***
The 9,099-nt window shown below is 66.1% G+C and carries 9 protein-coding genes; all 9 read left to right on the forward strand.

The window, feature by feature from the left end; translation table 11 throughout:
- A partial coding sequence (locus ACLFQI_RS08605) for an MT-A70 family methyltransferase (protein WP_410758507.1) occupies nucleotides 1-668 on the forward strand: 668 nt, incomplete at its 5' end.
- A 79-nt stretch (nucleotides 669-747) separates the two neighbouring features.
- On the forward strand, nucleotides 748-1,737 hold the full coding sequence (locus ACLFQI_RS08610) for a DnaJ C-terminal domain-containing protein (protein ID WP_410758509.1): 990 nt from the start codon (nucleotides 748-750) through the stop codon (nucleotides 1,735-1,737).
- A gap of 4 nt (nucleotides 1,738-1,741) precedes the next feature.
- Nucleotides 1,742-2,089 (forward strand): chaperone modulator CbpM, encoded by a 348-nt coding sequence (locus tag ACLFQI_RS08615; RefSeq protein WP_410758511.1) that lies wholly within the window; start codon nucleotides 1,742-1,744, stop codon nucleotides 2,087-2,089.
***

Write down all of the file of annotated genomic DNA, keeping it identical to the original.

The 9,099-nt window shown below is 66.1% G+C and carries 9 protein-coding genes; all 9 read left to right on the forward strand.

The window, feature by feature from the left end; translation table 11 throughout:
- A partial coding sequence (locus ACLFQI_RS08605) for an MT-A70 family methyltransferase (protein WP_410758507.1) occupies nucleotides 1-668 on the forward strand: 668 nt, incomplete at its 5' end.
- A 79-nt stretch (nucleotides 669-747) separates the two neighbouring features.
- On the forward strand, nucleotides 748-1,737 hold the full coding sequence (locus ACLFQI_RS08610) for a DnaJ C-terminal domain-containing protein (protein ID WP_410758509.1): 990 nt from the start codon (nucleotides 748-750) through the stop codon (nucleotides 1,735-1,737).
- A gap of 4 nt (nucleotides 1,738-1,741) precedes the next feature.
- Nucleotides 1,742-2,089 (forward strand): chaperone modulator CbpM, encoded by a 348-nt coding sequence (locus tag ACLFQI_RS08615; RefSeq protein WP_410758511.1) that lies wholly within the window; start codon nucleotides 1,742-1,744, stop codon nucleotides 2,087-2,089.